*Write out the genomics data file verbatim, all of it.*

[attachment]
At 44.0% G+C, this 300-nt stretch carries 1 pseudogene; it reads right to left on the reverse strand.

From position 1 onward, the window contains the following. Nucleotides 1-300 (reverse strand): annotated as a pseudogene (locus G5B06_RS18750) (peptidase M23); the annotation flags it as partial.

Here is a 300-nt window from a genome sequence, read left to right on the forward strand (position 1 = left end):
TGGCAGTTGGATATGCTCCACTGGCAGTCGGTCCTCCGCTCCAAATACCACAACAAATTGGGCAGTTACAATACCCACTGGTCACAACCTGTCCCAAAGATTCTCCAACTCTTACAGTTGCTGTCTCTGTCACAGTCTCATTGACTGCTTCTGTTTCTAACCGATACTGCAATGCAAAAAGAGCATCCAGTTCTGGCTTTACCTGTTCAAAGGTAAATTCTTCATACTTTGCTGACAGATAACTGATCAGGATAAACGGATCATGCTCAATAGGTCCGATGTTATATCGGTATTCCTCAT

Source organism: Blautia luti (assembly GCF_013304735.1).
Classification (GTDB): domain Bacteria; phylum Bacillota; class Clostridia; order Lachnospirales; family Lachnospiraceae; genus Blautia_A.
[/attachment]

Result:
At 44.0% G+C, this 300-nt stretch carries 1 pseudogene; it reads right to left on the reverse strand.

From position 1 onward, the window contains the following. Nucleotides 1-300 (reverse strand): annotated as a pseudogene (locus G5B06_RS18750) (peptidase M23); the annotation flags it as partial.

Here is a 300-nt window from a genome sequence, read left to right on the forward strand (position 1 = left end):
TGGCAGTTGGATATGCTCCACTGGCAGTCGGTCCTCCGCTCCAAATACCACAACAAATTGGGCAGTTACAATACCCACTGGTCACAACCTGTCCCAAAGATTCTCCAACTCTTACAGTTGCTGTCTCTGTCACAGTCTCATTGACTGCTTCTGTTTCTAACCGATACTGCAATGCAAAAAGAGCATCCAGTTCTGGCTTTACCTGTTCAAAGGTAAATTCTTCATACTTTGCTGACAGATAACTGATCAGGATAAACGGATCATGCTCAATAGGTCCGATGTTATATCGGTATTCCTCAT

Source organism: Blautia luti (assembly GCF_013304735.1).
Classification (GTDB): domain Bacteria; phylum Bacillota; class Clostridia; order Lachnospirales; family Lachnospiraceae; genus Blautia_A.